Farm workers said they continued to experience crowded commutes to work, and employers laughed at them when asking for masks. In response to the report, Cal / OSHA told Calmatters that it proactively reaches out to essential workers and that agriculture is the only industry where the number of inspections conducted by the agency exceeds the number of complaints.
But agricultural workers are paid per unit of production they harvest, which also encourages them to work in hazardous conditions. “If they’re not feeling well, there’s an economic desperation that can’t be overstated,” Strater said. “They will work.”
Hungry for vaccines
Despite Garcia’s reluctance, Strater said most farm workers want to be vaccinated.
The United Farm Workers Foundation surveyed more than 10,000 farm workers about the vaccine and found that 73% were ready to receive it, 22% were neutral and only 5% said they did not want it.
However, there are still barriers. Slater said filling out forms online can be difficult due to language barriers and undocumented people may not feel safe providing information to the government. To combat any remaining hesitation, UFW is calling and texting thousands of farm workers to sign them up for vaccination clinics.
The group also set up a vaccination clinic at the Forty Acres National Historic Landmark in Delano, California – the site of an international grape boycott and strike in the 1960s, and the land that the union leader Cesar Chavez has acquired as a spiritual center of the agricultural workers movement.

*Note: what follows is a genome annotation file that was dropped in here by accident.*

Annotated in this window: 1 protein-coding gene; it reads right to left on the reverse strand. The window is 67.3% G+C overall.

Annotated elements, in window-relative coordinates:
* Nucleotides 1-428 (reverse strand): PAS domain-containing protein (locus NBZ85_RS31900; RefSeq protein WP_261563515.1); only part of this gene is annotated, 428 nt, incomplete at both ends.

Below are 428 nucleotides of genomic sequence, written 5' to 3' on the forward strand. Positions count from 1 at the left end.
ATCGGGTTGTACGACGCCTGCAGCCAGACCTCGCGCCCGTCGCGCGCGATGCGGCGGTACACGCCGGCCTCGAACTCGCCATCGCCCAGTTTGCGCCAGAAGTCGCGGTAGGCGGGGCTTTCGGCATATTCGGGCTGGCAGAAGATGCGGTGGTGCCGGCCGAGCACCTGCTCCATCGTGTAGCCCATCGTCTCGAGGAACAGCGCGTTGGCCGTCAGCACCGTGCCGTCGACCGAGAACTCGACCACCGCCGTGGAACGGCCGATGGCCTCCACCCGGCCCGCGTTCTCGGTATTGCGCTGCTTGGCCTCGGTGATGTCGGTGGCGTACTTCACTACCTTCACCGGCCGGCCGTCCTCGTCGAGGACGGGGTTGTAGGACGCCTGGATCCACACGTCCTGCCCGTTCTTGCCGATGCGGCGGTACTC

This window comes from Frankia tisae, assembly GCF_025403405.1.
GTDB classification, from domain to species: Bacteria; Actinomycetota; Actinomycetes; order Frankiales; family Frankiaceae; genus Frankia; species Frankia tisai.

Slater said about 3,000 workers were vaccinated at the site last week.
On March 14, Baldomero Perez, 45, received his first and only injection of the Johnson & Johnson vaccine. Perez, who harvests blueberries, grapes and tangerines, felt reassured when he learned he would be vaccinated at The Forty Acres, which feels right at home for the farm workers.
He was so excited that he brought his sister-in-law and brother, also farm workers, to be vaccinated as well. “It was emotional to be there,” Perez said over the phone through a translator.
“I don’t have the legal right to be here, but I have a UFW union ID and it’s sufficient in Forty Acres,” he said. Other vaccination sites in California require photo ID (although it does not need to be government issued), proof that the person lives and works in the county, and proof that the person lives and works in the county. she is a farm worker.
Meanwhile, Garcia will receive his second dose on March 30. She and her husband, who had also tested positive for COVID-19, feel more comfortable now that they are vaccinated, but she said they would continue to take precautions, including wearing masks and avoid large groups.
“We’ve all been really scared,” she said, of the past year. Now she said, “I can’t wait to be safe with the vaccine.”